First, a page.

New grading scale will enable laziness

Recently, the Cotati-Rohnert Park Unified School District instituted a new grading scale system in an effort to help students succeed.
According to a Press Democrat article published on Oct. 27, the A through F grading scale remains, but in a significantly altered way: under the new system, each teacher can pick from five different grading scales, and customize them to fit their needs.
One of the scales under scrutiny calls for letter grades given according to 20 percent intervals. 60 percent is now considered to be worthy of a high C, whereas a score of 60 percent used to earn students a low D.
In order to receive a D, students now have to achieve a score between 20 and 40 percent. Likewise, A’s are handed out for any score above 80 percent.
What’s more, a new policy mandates teachers to give 50 percent scores on assignments that aren’t ever turned in.
Suffice it to say, many are baffled as to why such a ludicrous    system was even seriously considered, let alone implemented.
I strongly suspect the new grading scale will not improve the actual performance of students.
In fact, it would not come as a surprise to me if the students began to perform worse on average, while simultaneously earning higher grades as a whole.
Those who support the new grading scale argue that students generally become demoralized in the face of low grades, and the new system will encourage students to excel, because the higher letter grades will no longer be so difficult to obtain.
On the other hand, critics say this system merely rewards poor performance with higher grades, which devalues higher grades in the process.
It seems plausible that grades will improve due to this policy, even if this is only because higher grades will become far easier to achieve. The real question is whether or not the students’ performance in school will improve.
If a student in Los Angeles gets an F on a test, while another student in Sonoma County, who’s taking the exact same test and giving the exact same answers, gets a C, then difference is merely one of appearance. On paper, the C looks better than the A.
However, the substance is identical. How the substance is rewardedis the key. Would the Sonoma County student be a better student than the Los Angeles student, simply because the local school district here says so?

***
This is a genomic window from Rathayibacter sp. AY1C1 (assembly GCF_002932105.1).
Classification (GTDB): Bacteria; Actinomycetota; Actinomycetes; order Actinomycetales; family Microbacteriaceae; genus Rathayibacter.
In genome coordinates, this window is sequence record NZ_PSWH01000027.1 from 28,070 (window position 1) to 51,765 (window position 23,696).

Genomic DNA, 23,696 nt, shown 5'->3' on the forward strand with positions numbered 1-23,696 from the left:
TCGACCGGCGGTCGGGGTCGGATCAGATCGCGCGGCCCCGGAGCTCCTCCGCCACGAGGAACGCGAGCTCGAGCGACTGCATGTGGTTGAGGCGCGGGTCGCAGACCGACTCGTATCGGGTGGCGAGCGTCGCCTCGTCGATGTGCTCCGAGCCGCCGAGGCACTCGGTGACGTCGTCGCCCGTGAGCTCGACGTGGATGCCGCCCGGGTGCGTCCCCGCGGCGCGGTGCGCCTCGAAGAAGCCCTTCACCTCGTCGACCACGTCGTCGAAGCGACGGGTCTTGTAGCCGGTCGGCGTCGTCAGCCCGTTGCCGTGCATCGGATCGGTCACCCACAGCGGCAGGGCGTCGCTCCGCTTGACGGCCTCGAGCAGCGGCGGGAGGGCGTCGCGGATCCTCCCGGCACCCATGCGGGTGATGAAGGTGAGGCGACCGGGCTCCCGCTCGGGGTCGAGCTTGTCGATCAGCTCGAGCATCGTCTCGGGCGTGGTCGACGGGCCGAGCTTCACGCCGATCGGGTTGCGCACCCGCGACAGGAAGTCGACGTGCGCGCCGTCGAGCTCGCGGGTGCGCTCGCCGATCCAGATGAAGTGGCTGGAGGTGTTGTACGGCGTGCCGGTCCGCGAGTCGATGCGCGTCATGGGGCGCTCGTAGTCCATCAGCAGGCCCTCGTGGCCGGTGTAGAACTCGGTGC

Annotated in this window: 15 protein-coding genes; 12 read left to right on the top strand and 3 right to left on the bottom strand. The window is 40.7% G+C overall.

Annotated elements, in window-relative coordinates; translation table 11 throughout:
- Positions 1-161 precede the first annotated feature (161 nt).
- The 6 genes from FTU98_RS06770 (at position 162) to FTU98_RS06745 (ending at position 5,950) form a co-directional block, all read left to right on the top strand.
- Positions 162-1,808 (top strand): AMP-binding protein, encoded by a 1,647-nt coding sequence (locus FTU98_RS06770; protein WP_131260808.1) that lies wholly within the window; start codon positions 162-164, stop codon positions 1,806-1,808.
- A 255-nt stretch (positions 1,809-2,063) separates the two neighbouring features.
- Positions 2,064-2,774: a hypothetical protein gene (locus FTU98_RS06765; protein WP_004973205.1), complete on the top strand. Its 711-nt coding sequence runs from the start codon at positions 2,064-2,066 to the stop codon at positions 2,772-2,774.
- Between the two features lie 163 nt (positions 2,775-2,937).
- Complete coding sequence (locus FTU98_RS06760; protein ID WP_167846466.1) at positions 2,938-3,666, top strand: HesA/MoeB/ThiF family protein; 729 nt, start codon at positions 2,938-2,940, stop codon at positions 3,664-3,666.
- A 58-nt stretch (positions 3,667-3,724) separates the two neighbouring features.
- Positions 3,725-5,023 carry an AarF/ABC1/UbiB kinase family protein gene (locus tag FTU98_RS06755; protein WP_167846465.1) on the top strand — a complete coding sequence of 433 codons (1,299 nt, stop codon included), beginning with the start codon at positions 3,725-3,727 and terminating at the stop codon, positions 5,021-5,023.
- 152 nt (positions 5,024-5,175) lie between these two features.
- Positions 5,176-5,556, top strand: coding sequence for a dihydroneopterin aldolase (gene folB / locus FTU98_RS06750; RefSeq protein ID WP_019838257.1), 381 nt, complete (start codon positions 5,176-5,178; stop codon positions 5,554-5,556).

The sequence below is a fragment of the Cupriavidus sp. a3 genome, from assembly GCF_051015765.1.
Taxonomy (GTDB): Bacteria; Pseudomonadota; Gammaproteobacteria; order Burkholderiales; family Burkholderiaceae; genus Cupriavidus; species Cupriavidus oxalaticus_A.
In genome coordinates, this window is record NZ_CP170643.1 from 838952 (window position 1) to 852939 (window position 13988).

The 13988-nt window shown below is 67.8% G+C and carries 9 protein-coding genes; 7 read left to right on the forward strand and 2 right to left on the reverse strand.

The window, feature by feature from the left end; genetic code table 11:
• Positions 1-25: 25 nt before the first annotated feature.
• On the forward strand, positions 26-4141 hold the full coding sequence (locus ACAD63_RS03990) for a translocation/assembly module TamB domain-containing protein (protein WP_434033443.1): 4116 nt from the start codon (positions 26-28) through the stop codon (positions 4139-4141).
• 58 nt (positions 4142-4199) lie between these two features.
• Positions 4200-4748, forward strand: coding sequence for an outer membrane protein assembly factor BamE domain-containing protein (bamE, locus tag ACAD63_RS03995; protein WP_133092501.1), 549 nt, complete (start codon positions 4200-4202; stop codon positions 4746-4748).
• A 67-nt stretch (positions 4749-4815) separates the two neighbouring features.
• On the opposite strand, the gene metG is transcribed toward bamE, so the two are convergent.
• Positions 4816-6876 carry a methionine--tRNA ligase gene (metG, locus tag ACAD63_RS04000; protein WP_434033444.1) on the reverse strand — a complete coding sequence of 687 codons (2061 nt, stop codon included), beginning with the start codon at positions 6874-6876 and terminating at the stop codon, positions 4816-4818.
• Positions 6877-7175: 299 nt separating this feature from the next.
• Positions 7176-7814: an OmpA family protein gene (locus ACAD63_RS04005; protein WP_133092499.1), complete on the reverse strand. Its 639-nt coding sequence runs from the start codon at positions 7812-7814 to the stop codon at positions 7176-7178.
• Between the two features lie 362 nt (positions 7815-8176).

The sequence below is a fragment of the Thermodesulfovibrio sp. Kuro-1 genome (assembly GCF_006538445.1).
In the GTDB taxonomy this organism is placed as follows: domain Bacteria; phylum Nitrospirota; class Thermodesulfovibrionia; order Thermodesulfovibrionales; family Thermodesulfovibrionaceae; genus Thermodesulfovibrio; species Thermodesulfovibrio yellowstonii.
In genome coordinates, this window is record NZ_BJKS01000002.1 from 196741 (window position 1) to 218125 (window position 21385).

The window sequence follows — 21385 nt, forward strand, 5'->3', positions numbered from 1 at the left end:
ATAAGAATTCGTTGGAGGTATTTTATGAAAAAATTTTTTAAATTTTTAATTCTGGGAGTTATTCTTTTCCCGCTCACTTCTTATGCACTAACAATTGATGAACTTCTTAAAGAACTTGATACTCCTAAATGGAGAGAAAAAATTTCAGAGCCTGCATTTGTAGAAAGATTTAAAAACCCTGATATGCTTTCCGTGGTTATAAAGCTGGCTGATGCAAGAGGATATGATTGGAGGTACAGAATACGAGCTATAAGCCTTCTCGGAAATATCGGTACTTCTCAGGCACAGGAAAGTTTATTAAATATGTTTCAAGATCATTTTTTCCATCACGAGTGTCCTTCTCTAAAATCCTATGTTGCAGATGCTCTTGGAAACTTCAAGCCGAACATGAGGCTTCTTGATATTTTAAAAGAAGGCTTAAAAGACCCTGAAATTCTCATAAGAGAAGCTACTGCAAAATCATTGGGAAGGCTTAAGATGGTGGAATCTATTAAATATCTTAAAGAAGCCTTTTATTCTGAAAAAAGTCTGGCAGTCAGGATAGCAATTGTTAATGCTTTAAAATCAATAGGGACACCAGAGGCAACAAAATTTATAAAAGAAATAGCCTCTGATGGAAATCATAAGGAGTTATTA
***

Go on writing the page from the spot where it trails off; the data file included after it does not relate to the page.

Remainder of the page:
So, the school district would benefit because of the higher grades, but this doesn’t mean the quality of education would become any higher.
Even if a straight F student begins to earn straight C’s, that doesn’t mean the student is going to be learning at a superior level.
At the root of this issue is the grading system itself. Grades are not an accurate measurement of one’s character or learning capabilities. Grades simply show how well one can play the game of school.
School shouldn’t be about getting good grades; school should be an environment where people, young or old, can learn about themselves and the world they live in.
If grades are the highest priority of school administrations, then decisions will be made in order to increase grades, even if this means the students themselves aren’t going to receive a better learning experience.
In the words of author John Green, “Public education does not exist for the benefit of students or for the benefits of their parents.
It exists for the benefit of the social order. We have discovered as a species that it is useful to have an educated population.”
Lowering the requirements for the highest marks of school will likely do our students and our society a disservice.
If people think making school easier to pass will inspire kids to try harder in their studies, then they must not remember their teenage years very well.